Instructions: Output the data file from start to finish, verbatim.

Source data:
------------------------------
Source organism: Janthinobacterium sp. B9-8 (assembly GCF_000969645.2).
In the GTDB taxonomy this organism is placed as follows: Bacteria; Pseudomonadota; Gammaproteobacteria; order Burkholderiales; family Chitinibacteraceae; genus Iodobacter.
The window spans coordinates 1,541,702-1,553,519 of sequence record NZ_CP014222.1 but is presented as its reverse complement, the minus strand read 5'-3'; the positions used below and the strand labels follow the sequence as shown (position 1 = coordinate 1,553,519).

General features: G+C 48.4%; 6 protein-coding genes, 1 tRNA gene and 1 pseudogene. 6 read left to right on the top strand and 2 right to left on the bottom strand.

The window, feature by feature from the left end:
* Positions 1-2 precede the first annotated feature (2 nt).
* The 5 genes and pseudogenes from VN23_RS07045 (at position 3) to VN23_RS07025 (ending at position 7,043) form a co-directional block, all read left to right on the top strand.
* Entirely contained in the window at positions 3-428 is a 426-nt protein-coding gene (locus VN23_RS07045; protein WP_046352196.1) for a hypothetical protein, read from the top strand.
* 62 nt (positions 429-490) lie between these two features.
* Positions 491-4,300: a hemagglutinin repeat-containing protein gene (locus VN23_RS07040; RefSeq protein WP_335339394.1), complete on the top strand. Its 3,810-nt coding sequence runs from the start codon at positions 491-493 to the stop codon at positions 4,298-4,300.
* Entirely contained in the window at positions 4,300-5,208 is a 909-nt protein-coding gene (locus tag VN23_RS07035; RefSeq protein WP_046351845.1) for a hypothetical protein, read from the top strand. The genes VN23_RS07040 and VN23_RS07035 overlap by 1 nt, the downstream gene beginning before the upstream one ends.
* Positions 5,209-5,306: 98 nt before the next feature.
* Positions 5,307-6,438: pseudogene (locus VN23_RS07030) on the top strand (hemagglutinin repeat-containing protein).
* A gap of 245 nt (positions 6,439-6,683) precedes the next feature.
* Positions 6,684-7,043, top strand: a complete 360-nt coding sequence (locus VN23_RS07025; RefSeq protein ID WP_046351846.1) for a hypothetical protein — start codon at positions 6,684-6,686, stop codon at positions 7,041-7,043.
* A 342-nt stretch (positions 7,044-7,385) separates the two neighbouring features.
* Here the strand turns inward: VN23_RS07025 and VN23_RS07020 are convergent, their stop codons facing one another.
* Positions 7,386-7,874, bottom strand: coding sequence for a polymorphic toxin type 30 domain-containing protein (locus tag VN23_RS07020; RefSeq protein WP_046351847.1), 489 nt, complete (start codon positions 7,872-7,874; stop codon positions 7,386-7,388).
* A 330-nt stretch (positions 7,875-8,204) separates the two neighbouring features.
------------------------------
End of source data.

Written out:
Source organism: Janthinobacterium sp. B9-8 (assembly GCF_000969645.2).
In the GTDB taxonomy this organism is placed as follows: Bacteria; Pseudomonadota; Gammaproteobacteria; order Burkholderiales; family Chitinibacteraceae; genus Iodobacter.
The window spans coordinates 1,541,702-1,553,519 of sequence record NZ_CP014222.1 but is presented as its reverse complement, the minus strand read 5'-3'; the positions used below and the strand labels follow the sequence as shown (position 1 = coordinate 1,553,519).

General features: G+C 48.4%; 6 protein-coding genes, 1 tRNA gene and 1 pseudogene. 6 read left to right on the top strand and 2 right to left on the bottom strand.

The window, feature by feature from the left end:
* Positions 1-2 precede the first annotated feature (2 nt).
* The 5 genes and pseudogenes from VN23_RS07045 (at position 3) to VN23_RS07025 (ending at position 7,043) form a co-directional block, all read left to right on the top strand.
* Entirely contained in the window at positions 3-428 is a 426-nt protein-coding gene (locus VN23_RS07045; protein WP_046352196.1) for a hypothetical protein, read from the top strand.
* 62 nt (positions 429-490) lie between these two features.
* Positions 491-4,300: a hemagglutinin repeat-containing protein gene (locus VN23_RS07040; RefSeq protein WP_335339394.1), complete on the top strand. Its 3,810-nt coding sequence runs from the start codon at positions 491-493 to the stop codon at positions 4,298-4,300.
* Entirely contained in the window at positions 4,300-5,208 is a 909-nt protein-coding gene (locus tag VN23_RS07035; RefSeq protein WP_046351845.1) for a hypothetical protein, read from the top strand. The genes VN23_RS07040 and VN23_RS07035 overlap by 1 nt, the downstream gene beginning before the upstream one ends.
* Positions 5,209-5,306: 98 nt before the next feature.
* Positions 5,307-6,438: pseudogene (locus VN23_RS07030) on the top strand (hemagglutinin repeat-containing protein).
* A gap of 245 nt (positions 6,439-6,683) precedes the next feature.
* Positions 6,684-7,043, top strand: a complete 360-nt coding sequence (locus VN23_RS07025; RefSeq protein ID WP_046351846.1) for a hypothetical protein — start codon at positions 6,684-6,686, stop codon at positions 7,041-7,043.
* A 342-nt stretch (positions 7,044-7,385) separates the two neighbouring features.
* Here the strand turns inward: VN23_RS07025 and VN23_RS07020 are convergent, their stop codons facing one another.
* Positions 7,386-7,874, bottom strand: coding sequence for a polymorphic toxin type 30 domain-containing protein (locus tag VN23_RS07020; RefSeq protein WP_046351847.1), 489 nt, complete (start codon positions 7,872-7,874; stop codon positions 7,386-7,388).
* A 330-nt stretch (positions 7,875-8,204) separates the two neighbouring features.